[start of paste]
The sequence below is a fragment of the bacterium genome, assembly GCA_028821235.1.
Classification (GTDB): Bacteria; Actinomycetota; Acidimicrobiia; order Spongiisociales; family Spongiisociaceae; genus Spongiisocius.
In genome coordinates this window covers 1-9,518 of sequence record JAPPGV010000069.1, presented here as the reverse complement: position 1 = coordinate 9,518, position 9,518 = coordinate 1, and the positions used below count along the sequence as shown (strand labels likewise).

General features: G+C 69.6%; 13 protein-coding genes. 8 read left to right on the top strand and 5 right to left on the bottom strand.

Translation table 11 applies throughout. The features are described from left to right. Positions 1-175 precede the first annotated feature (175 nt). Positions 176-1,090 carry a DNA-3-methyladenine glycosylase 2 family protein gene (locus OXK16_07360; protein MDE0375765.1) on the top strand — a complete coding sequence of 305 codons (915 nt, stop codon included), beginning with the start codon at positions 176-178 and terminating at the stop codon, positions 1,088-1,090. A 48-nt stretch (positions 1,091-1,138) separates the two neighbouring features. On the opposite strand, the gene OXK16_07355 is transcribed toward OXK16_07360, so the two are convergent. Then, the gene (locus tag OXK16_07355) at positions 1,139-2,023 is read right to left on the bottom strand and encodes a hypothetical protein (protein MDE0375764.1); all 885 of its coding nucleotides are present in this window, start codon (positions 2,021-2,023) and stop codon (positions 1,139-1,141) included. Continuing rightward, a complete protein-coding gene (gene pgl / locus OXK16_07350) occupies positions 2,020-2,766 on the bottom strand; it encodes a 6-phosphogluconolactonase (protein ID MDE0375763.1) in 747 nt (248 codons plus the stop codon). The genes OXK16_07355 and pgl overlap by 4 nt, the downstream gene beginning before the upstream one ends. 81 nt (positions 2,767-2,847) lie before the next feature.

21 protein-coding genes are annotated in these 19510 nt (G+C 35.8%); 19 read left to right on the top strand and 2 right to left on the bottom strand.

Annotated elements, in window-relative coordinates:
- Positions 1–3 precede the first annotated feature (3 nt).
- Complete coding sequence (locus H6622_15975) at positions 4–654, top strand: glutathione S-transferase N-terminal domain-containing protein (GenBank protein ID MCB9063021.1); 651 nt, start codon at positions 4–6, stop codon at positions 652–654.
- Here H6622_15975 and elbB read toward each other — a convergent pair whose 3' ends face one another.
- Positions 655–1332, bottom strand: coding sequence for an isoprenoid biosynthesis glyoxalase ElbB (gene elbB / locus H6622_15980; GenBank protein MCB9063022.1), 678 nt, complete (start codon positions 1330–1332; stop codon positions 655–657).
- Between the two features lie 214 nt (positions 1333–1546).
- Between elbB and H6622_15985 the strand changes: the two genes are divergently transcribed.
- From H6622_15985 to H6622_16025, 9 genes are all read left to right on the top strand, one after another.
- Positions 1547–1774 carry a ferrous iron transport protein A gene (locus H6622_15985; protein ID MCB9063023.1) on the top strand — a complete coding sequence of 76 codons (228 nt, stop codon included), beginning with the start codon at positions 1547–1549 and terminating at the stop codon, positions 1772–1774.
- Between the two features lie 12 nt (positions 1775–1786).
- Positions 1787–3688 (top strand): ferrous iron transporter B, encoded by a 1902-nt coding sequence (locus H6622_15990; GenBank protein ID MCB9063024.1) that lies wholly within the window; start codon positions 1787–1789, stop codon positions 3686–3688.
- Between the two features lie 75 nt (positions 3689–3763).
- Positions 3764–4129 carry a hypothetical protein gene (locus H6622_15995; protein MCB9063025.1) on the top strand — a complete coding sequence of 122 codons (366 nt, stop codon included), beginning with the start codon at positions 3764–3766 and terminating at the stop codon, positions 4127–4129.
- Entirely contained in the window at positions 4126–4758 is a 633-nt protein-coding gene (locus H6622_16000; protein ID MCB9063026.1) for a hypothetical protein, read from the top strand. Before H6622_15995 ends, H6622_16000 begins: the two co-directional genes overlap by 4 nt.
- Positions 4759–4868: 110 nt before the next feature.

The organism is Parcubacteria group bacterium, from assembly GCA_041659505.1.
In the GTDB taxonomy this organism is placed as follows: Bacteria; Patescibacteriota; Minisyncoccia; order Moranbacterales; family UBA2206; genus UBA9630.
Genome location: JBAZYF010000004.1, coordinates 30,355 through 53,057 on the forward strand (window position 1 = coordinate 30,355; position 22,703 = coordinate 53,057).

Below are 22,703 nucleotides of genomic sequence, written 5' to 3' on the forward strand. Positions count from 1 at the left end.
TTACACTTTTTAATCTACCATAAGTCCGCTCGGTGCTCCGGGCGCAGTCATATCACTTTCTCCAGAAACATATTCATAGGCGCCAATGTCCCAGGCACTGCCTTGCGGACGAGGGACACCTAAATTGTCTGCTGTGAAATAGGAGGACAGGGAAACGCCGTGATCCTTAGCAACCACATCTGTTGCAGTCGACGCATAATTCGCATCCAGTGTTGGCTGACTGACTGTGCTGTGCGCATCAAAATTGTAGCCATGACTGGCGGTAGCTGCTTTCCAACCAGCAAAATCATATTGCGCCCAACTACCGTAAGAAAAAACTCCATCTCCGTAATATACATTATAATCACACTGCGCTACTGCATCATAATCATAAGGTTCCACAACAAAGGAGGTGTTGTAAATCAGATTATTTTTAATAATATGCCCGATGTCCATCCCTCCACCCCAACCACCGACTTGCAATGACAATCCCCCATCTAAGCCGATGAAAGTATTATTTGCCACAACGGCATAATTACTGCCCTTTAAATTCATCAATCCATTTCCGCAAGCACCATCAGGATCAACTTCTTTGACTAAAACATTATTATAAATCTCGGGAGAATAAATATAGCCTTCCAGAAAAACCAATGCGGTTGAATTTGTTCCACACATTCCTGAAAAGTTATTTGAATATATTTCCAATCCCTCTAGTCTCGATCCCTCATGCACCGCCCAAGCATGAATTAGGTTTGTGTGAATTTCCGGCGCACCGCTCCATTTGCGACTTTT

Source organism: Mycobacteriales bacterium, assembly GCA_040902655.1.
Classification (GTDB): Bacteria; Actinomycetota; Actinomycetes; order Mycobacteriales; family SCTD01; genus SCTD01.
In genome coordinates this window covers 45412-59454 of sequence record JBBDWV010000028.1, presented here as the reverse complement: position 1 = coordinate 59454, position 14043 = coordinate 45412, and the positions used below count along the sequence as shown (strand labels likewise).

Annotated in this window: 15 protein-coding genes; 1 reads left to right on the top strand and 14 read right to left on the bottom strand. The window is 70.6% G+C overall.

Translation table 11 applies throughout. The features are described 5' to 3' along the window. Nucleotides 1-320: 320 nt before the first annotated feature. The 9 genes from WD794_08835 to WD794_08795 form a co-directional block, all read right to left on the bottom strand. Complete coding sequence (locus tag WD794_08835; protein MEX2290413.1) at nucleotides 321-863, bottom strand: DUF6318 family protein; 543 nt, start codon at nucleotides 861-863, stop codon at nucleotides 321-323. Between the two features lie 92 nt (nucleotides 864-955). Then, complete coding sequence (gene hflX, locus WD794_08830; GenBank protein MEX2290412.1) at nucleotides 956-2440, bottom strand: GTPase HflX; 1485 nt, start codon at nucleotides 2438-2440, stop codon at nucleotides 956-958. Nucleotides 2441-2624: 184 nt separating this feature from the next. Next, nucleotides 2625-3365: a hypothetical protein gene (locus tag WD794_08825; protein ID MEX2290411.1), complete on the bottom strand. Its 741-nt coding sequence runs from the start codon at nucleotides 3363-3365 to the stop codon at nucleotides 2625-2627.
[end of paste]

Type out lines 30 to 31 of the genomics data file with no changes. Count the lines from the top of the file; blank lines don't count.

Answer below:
Annotated in this window: 15 protein-coding genes; 1 reads left to right on the top strand and 14 read right to left on the bottom strand. The window is 70.6% G+C overall.

Translation table 11 applies throughout. The features are described 5' to 3' along the window. Nucleotides 1-320: 320 nt before the first annotated feature. The 9 genes from WD794_08835 to WD794_08795 form a co-directional block, all read right to left on the bottom strand. Complete coding sequence (locus tag WD794_08835; protein MEX2290413.1) at nucleotides 321-863, bottom strand: DUF6318 family protein; 543 nt, start codon at nucleotides 861-863, stop codon at nucleotides 321-323. Between the two features lie 92 nt (nucleotides 864-955). Then, complete coding sequence (gene hflX, locus WD794_08830; GenBank protein MEX2290412.1) at nucleotides 956-2440, bottom strand: GTPase HflX; 1485 nt, start codon at nucleotides 2438-2440, stop codon at nucleotides 956-958. Nucleotides 2441-2624: 184 nt separating this feature from the next. Next, nucleotides 2625-3365: a hypothetical protein gene (locus tag WD794_08825; protein ID MEX2290411.1), complete on the bottom strand. Its 741-nt coding sequence runs from the start codon at nucleotides 3363-3365 to the stop codon at nucleotides 2625-2627.